Tag

Tag is bad. The kind of bad that makes it tempting to leave the theatre twenty minutes in, after the first two elaborate sequences have run their course and it’s apparent the movie is going nowhere comedically or emotionally.

The premise is based on a real story, following the exploits of five grown men who get together once a year to play an ongoing game of tag. Hoagie (Ed Helms), Bob (Jon Hamm), Chilli (Jake Johnson), Kevin (Hannibal Buress) and Jerry (Jeremy Renner) grew up in Spokane, Washington, and all but Jerry left to find their own futures, bound by their endless game. The premise is charming and has a lot of potential, especially given the group’s creative methods of tagging their friends.

But just read the original Wall Street Journal article that made their story famous. This movie offers nothing for your time.

The problem is apparent from the start, as the entire film lacks a grounding logic. I’m not saying it doesn’t “make sense” because stories don’t necessarily have to “make sense.” I’m not nitpicking the physical unreality of their game. Rather, the script essentially re-invents the nature of their game and their relationships with each consecutive scene. It is stunningly uneven. The first sequence follows Hoagie sneaking into Bob’s Fortune 100 company as a janitor just to lay a tag on Bob while he is being interviewed by a Wall Street Journal reporter.

The implication is that the game is ongoing, tricks are a necessity and time is of the essence … yet we learn their game has been ongoing throughout the month of May for years. The tricks — which should be fun for what they say about the relationships between the characters and therefore could be as simple as surprising someone in a shower or at a funeral (as we see in the “real-life players” clips during the credits) — only become more and more needlessly elaborate. All sense of character is lost. Their dressing is disguise for the movie, never the story.

Worse, still, is the fact that any momentary glimpse into the lives of the men is brushed off in favor of antics. For instance, we learn Jerry has never been tagged. His ability to avoid his friends throughout the month of May is legendary. His commitment is incredible. Hoagie is obsessed with tagging Jerry and recruits his friends to combine their efforts. At one point it’s revealed Jerry is in Alcoholics Anonymous, and the group use his attendance to trap him in the church. “Shouldn’t we be concerned he’s an alcoholic,” one of them asks, as a punchline.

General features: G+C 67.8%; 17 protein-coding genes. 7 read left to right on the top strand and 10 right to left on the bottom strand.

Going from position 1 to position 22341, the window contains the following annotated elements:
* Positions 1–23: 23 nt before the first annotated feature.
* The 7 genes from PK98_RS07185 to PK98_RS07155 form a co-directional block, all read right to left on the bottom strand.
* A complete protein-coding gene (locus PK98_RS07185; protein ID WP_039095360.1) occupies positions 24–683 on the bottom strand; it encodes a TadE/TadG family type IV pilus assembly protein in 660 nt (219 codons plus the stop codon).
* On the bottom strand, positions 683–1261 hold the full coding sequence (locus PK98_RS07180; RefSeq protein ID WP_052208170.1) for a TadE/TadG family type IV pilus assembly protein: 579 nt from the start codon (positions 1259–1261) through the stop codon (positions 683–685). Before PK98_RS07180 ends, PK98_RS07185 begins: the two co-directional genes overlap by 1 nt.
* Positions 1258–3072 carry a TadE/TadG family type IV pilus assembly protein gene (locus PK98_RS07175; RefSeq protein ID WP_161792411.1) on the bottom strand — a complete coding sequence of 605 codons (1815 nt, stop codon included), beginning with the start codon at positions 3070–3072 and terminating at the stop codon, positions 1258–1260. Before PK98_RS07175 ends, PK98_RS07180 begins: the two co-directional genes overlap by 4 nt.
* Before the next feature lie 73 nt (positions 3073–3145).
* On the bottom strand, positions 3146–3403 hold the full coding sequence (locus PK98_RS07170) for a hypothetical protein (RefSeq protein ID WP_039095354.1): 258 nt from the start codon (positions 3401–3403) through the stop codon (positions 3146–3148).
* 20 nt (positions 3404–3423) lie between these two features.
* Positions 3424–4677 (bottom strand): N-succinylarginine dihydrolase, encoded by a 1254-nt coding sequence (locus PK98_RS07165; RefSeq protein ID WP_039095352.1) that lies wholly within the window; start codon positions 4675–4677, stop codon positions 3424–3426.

The problem is even more glaring when one of them reveals a terminal illness. The illness is used as an excuse to end the movie — but you’re never sure until the credits roll whether it’s legitimate or not. They lie to each other about everything. Is Jerry really an alcoholic? Maybe. Is his wife really pregnant? Maybe. Is he even really getting married? It’s a paranoia that doesn’t match the relationships. The story is ungrounded by its desperation for laughs and endless budget for antics that the audience simply can’t trust any trials these characters endure. It is the most disingenuous big-screen comedy all year.

Finding a way to work women into a group of five boys was a high task for the screenwriters, whose solution was adding a woman for (almost) each of them. Isla Fisher plays Hoagie’s wife, Anna, whose commitment to the game rivals her husband’s. Rashida Jones shows up as Cheryl Deakins, a love interest for Chilli and Bob whose biggest laugh is an implied hand job during a flashback. Leslie Bibb plays Susan Rollins, Jerry’s fiancée and cohort. Annabelle Wallis plays Rebecca Crosby, the journalist brought along to record their exploits. They’re not allowed in the game but play their supporting roles as best they can, similarly unmoored from any real emotional weight or character consistency.

Worst of all, Tag is simply boring. It repeats set-ups and punchlines repeatedly. How many times can Isla Fisher hit someone or call them a bitch? How many times can someone get hit by a projectile and be called a bitch? What about a dude getting pantsed to reveal soft underwear? LOL! It’s just shit. Don’t bother.



Administrator of Midwest Film Journal. Previously a staff writer for TheFilmYap.com, Evan has been writing film criticism in the Indianapolis area for over half a decade. He is a member of the Indiana Film Journalists Association. He also reviews Oreos.


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